And why did they try to sneak it past everyone, lying about what it really was? It seems they anticipated that their customers would take a dim view. So instead of being sensible and not doing it, they compounded the problem by trying a stupid deception. Anyone in MS who didn't understand they'd be found out wasn't using their brains-- if indeed they have any. And also the very name-- "Genuine Advantage"-- was, as everyone quickly learned, an offensively steaming load of marketspeak that insulted our intelligence. It is sad how often corporations try this sort of idiocy. And most people are far too forgiving of it. I at least don't want to use products that were screwed up by people who have demonstrated their incompetence in such a wanton fashion. I don't trust Windows. Bad enough wondering if this incompetence means their honest bugs will be worse than usual. But to also have to wonder what more the managers of this software might arrogate is beyond the pale. What will they try next, have the Malicious Software Removal Tool go rather beyond its stated purpose and also check for piracy of other MS products such as Office? Maybe even disable the software? Check your music collection on behalf of the RIAA? Does Windows also purposely sabotage competitors' offerings, making it slower and buggier? Who do they think their customers are?!

              It's too bad MS was let off the hook. The court didn't do them any favors. They'd be a better company if they got roasted for this. Instead, MS is still pushing the DRM, and still trying stupid cheap marketing to try to smooth things over with wholly cosmetic changes. They've renamed it to WAT in an attempt to move on from the bad name WGA deservedly earned. WAT is the same old thing, and it shows that they still don't get it.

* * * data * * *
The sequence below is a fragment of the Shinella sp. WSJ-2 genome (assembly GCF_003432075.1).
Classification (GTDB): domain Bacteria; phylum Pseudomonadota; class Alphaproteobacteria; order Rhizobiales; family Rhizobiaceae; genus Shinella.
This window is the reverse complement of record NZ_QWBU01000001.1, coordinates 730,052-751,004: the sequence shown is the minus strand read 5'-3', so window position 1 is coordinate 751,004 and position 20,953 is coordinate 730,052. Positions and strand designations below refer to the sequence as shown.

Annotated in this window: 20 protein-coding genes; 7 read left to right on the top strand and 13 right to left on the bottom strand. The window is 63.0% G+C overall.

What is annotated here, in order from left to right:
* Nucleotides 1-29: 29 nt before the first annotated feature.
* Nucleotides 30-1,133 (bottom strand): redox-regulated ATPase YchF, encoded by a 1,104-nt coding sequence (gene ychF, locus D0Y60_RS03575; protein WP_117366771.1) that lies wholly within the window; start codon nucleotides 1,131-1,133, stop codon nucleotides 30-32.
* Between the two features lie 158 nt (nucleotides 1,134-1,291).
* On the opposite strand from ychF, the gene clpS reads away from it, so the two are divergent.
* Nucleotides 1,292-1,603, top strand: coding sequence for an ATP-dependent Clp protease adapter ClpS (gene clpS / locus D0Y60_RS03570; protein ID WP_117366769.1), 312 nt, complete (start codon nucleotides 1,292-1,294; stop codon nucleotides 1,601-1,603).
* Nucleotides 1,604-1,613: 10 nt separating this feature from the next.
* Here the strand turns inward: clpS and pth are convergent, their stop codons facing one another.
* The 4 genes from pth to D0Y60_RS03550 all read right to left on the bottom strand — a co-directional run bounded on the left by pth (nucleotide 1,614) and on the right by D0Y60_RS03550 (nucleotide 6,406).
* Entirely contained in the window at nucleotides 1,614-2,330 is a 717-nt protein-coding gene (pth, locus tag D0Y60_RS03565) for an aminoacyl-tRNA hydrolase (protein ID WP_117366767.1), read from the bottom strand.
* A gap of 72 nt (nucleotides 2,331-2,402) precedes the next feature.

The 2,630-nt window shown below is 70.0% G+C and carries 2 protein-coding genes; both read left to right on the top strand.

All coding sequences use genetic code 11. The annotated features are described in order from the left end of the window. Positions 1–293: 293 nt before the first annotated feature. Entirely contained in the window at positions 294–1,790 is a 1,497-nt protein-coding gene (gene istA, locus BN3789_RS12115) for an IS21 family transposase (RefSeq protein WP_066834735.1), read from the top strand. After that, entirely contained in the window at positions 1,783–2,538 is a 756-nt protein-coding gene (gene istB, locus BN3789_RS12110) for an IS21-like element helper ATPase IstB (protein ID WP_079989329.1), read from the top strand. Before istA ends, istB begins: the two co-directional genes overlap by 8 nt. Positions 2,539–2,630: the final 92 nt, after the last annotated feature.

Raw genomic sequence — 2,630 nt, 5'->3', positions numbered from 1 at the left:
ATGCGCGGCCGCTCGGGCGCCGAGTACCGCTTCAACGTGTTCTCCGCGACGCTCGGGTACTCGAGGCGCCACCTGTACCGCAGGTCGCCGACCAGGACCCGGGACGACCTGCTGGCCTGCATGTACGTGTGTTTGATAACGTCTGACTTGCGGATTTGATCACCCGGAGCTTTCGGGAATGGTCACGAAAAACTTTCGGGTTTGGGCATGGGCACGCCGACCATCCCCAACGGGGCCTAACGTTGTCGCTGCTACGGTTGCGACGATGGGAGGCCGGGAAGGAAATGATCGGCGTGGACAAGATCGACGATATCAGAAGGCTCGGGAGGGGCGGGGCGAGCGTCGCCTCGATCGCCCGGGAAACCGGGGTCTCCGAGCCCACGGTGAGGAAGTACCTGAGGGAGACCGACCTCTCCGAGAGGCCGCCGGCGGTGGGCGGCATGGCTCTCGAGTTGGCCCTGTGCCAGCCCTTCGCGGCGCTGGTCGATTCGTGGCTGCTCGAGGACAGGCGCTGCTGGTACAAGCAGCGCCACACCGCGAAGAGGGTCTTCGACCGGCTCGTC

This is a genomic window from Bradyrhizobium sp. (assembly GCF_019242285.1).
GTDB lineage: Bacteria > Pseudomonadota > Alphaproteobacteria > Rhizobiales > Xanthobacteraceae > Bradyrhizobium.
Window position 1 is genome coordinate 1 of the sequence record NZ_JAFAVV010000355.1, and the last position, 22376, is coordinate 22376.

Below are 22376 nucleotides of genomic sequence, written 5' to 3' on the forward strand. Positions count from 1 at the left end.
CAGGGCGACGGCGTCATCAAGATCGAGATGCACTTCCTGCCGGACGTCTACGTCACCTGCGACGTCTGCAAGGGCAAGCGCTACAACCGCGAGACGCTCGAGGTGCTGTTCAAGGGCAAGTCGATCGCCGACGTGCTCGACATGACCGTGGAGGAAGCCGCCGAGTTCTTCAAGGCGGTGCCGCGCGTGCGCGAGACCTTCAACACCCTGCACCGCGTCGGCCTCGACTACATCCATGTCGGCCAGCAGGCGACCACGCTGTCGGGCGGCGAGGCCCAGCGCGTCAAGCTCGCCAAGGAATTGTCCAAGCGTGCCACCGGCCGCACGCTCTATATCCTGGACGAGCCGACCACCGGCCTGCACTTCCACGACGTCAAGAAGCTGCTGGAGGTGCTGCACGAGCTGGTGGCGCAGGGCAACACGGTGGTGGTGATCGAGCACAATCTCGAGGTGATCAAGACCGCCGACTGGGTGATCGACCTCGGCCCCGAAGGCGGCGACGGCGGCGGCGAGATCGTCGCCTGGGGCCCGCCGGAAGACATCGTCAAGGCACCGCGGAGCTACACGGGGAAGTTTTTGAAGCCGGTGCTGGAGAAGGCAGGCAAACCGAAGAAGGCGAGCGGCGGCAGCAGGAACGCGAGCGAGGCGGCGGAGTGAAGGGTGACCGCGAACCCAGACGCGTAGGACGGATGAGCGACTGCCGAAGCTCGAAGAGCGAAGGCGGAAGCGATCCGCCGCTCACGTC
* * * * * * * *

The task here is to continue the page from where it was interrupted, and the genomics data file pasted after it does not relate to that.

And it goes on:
• Re:No good (Score:5, Informative)

        by ksemlerK ( 610016 ) <kurtsemler@gmai l . c om> on Wednesday February 10, 2010 @10:48AM (#31085582) Homepage
        Or crack it.

        Import this key at every system restart. (saved as c:\windows\system32\reg.key, it would be regedit /a reg.key located in HKLM\Software\Microsoft\WindowsNT\CurrentVersion\Run)

        Windows Registry Editor Version 5.00

        [HKEY_LOCAL_MACHINE\SOFTWARE\Microsoft\Windows NT\CurrentVersion\WPAEvents]

        [HKEY_LOCAL_MACHINE\SOFTWARE\Microsoft\Windows NT\CurrentVersion]
        "CurrentBuild"="1.511.1 () (Obsolete data - do not use)"
        "InstallDate"=dword:427cdd95 "ProductId"="69831-640-1780577-45389" "DigitalProductId"=hex:a4,00,00,00,03,00,00,00,36,39,38,33,31,2d,36,34,30,2d,\







        c3,74,ab,42,0d,fb,ee,c3,ea,57,d0,9d,67,a5,3d,6e,42,0d,60,c0,1a,70,24,46,16,\ 0a,0a,ce,0d,b8,27,4a,46,53,f3,17

        + Anti WPA 3.46

        = Away you go
        • Is there a way to auto-import the key?

          I've had a copy of windows that I bought earlier in the decade, and transferred it from machine, to machine, to machine as I either upgraded hardware or replaced dead components. The old machines were gifted to friends/family with a linux installation.

          This last time, I messed up something and got the WGA notification. (Maybe it didn't like that I had it on 10 machines, even though only one at a time) I can't really use linux on this machine, I just don't have the ti

        • Re:No good (Score:4, Funny)

          by treuf ( 99331 ) <treuf.users@sourceforge@net> on Wednesday February 10, 2010 @11:18AM (#31085974) Homepage

          /me waits for a DCMA takedown notice to fly from Redmond to Slashdot's headquarter :D